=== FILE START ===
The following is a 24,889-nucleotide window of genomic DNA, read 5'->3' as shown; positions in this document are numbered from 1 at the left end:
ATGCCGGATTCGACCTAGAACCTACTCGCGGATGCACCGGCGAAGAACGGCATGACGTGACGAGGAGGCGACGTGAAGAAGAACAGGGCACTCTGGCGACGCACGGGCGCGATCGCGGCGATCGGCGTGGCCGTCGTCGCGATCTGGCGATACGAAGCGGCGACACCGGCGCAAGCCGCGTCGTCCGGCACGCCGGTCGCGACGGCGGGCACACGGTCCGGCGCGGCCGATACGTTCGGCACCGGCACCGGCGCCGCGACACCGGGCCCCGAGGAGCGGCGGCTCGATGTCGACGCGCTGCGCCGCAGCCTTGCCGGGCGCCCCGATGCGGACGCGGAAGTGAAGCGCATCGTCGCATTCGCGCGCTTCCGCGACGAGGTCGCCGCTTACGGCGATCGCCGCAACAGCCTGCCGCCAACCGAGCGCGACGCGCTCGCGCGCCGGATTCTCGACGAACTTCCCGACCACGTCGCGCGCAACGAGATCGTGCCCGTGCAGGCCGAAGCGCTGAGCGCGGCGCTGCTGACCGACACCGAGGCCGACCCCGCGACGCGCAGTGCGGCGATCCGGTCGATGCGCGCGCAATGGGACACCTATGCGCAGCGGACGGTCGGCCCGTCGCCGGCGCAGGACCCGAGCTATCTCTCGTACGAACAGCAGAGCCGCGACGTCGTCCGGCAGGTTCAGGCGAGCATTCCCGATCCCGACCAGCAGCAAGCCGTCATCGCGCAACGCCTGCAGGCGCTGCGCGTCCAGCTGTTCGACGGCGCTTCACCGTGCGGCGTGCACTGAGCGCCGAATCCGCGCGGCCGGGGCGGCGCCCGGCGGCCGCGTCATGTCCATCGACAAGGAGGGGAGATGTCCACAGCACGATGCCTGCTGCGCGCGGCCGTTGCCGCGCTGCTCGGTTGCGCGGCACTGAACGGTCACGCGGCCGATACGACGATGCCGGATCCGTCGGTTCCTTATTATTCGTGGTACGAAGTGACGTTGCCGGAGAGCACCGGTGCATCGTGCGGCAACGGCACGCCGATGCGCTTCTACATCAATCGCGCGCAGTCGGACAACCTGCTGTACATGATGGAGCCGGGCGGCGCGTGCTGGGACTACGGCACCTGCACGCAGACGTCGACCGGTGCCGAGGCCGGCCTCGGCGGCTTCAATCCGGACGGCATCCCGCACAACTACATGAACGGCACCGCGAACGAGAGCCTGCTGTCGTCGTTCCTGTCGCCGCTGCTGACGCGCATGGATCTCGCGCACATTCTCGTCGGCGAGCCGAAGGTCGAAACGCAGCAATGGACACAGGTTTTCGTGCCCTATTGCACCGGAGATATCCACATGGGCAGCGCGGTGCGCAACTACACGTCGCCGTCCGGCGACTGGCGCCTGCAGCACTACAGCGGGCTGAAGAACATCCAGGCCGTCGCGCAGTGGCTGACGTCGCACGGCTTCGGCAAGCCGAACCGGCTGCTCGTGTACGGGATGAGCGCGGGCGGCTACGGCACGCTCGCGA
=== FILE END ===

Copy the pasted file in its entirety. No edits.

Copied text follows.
The following is a 24,889-nucleotide window of genomic DNA, read 5'->3' as shown; positions in this document are numbered from 1 at the left end:
ATGCCGGATTCGACCTAGAACCTACTCGCGGATGCACCGGCGAAGAACGGCATGACGTGACGAGGAGGCGACGTGAAGAAGAACAGGGCACTCTGGCGACGCACGGGCGCGATCGCGGCGATCGGCGTGGCCGTCGTCGCGATCTGGCGATACGAAGCGGCGACACCGGCGCAAGCCGCGTCGTCCGGCACGCCGGTCGCGACGGCGGGCACACGGTCCGGCGCGGCCGATACGTTCGGCACCGGCACCGGCGCCGCGACACCGGGCCCCGAGGAGCGGCGGCTCGATGTCGACGCGCTGCGCCGCAGCCTTGCCGGGCGCCCCGATGCGGACGCGGAAGTGAAGCGCATCGTCGCATTCGCGCGCTTCCGCGACGAGGTCGCCGCTTACGGCGATCGCCGCAACAGCCTGCCGCCAACCGAGCGCGACGCGCTCGCGCGCCGGATTCTCGACGAACTTCCCGACCACGTCGCGCGCAACGAGATCGTGCCCGTGCAGGCCGAAGCGCTGAGCGCGGCGCTGCTGACCGACACCGAGGCCGACCCCGCGACGCGCAGTGCGGCGATCCGGTCGATGCGCGCGCAATGGGACACCTATGCGCAGCGGACGGTCGGCCCGTCGCCGGCGCAGGACCCGAGCTATCTCTCGTACGAACAGCAGAGCCGCGACGTCGTCCGGCAGGTTCAGGCGAGCATTCCCGATCCCGACCAGCAGCAAGCCGTCATCGCGCAACGCCTGCAGGCGCTGCGCGTCCAGCTGTTCGACGGCGCTTCACCGTGCGGCGTGCACTGAGCGCCGAATCCGCGCGGCCGGGGCGGCGCCCGGCGGCCGCGTCATGTCCATCGACAAGGAGGGGAGATGTCCACAGCACGATGCCTGCTGCGCGCGGCCGTTGCCGCGCTGCTCGGTTGCGCGGCACTGAACGGTCACGCGGCCGATACGACGATGCCGGATCCGTCGGTTCCTTATTATTCGTGGTACGAAGTGACGTTGCCGGAGAGCACCGGTGCATCGTGCGGCAACGGCACGCCGATGCGCTTCTACATCAATCGCGCGCAGTCGGACAACCTGCTGTACATGATGGAGCCGGGCGGCGCGTGCTGGGACTACGGCACCTGCACGCAGACGTCGACCGGTGCCGAGGCCGGCCTCGGCGGCTTCAATCCGGACGGCATCCCGCACAACTACATGAACGGCACCGCGAACGAGAGCCTGCTGTCGTCGTTCCTGTCGCCGCTGCTGACGCGCATGGATCTCGCGCACATTCTCGTCGGCGAGCCGAAGGTCGAAACGCAGCAATGGACACAGGTTTTCGTGCCCTATTGCACCGGAGATATCCACATGGGCAGCGCGGTGCGCAACTACACGTCGCCGTCCGGCGACTGGCGCCTGCAGCACTACAGCGGGCTGAAGAACATCCAGGCCGTCGCGCAGTGGCTGACGTCGCACGGCTTCGGCAAGCCGAACCGGCTGCTCGTGTACGGGATGAGCGCGGGCGGCTACGGCACGCTCGCGA